Note: Lebanese garage and beat bands like The Sea-Ders, The News, The Kool Kats, etc... belong to the 60's and early 70's and will sure get a very detailed, separate post-spot on their own. Do not miss it! Also, noteworthy is the fact that some of the artists who got featured at the earlier post like Sammy Clark, Salwa Al-Katrib, Elie Choueiri, Samir Yezbeck, Samira Tawfic, Issam Rajji, and Azar Habib has got a few songs that are to be found in this comp, too.

Lebanese-Armenian rock band The News, early 70's.
To wax nostalgic now, I remember making small houses with my earliest Lebanese audio-cassettes collection that I used to shwinx from my elder brothers, and sisters way back in 1987. As an Arab, I feel proud 'bout knowing this music. Now it's all yours. Guess that's reason enough to blog about music, amirite? Music is funtastic!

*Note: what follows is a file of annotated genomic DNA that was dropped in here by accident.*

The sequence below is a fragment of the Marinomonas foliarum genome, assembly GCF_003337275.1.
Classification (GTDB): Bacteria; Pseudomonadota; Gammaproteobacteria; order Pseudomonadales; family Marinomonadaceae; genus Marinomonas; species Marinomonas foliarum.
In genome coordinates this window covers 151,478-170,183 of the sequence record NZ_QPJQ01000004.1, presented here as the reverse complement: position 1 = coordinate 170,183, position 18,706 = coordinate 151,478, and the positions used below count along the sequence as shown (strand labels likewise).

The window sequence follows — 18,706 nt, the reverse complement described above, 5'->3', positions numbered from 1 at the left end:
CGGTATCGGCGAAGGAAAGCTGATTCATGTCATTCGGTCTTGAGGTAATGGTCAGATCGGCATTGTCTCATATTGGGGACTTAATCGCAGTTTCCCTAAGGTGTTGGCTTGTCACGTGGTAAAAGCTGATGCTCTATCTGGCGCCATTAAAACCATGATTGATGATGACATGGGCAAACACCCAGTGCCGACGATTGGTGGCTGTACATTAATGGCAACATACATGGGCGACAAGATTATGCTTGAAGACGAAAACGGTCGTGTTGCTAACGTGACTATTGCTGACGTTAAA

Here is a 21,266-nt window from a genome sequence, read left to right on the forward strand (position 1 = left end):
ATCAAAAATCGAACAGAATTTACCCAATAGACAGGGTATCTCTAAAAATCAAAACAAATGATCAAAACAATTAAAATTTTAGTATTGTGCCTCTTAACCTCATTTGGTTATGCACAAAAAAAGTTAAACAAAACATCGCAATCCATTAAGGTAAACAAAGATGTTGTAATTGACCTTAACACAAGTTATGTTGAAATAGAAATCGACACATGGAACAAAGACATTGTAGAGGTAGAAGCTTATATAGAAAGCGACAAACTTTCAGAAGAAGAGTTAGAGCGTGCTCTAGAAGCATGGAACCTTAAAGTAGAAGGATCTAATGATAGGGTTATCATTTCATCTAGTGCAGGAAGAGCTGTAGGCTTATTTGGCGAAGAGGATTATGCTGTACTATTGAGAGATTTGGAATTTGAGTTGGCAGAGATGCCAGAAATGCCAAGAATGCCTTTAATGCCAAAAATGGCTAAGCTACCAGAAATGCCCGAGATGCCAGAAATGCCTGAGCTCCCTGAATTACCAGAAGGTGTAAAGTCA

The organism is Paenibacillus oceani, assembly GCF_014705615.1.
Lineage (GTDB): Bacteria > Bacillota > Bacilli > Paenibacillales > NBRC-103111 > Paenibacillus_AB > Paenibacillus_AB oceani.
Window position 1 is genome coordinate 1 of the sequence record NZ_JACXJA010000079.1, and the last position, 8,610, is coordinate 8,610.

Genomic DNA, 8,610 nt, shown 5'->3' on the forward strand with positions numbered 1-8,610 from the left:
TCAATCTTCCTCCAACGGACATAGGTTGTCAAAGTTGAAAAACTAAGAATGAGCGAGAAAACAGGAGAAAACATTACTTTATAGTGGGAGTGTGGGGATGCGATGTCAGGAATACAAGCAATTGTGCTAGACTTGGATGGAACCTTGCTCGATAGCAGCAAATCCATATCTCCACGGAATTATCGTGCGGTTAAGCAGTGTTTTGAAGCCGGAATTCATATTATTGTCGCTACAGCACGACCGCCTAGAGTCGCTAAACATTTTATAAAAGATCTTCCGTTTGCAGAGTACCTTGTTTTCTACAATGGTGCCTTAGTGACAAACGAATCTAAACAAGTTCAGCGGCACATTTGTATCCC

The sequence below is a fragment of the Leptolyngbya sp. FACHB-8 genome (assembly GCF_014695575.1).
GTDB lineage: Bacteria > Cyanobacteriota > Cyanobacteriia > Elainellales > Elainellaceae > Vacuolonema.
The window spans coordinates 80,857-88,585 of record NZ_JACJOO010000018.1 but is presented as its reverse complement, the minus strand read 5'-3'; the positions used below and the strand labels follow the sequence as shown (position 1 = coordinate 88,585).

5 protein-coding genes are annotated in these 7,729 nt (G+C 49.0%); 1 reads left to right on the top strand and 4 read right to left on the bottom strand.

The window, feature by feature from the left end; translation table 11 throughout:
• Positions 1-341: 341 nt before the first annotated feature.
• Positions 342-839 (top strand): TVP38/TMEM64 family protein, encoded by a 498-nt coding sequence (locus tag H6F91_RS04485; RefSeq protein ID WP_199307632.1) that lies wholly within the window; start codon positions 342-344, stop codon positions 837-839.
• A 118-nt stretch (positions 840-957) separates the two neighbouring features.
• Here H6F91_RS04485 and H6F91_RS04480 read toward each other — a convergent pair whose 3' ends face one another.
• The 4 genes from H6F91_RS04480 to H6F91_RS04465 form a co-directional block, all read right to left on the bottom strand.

Lebanese pop music is above all brave and entertaining. Lebanese people are free, and fun-loving. Their music is very sweet, and great to listen to. Here in hopes that you'd enjoy the 500+ songs that I, tirelessly, for the last two weeks or so, have been compiling for your listening pleasures.
One of the oldest known pictures for a debke band.
This was taken in Bint Jbeil, Nabatiya. Year, 1898.

(Bonus? I added another album smaller than the rest as a bonus for you guys. Funjoy it! There's a link that has a good collection of Lebanese music videos mostly belonging to the 70's/80's era. The titles are all in Arabic, so keep a Goo'-Trans handy JIC. Have fun).

Knock yerselves out!


Featured Artists/Bands: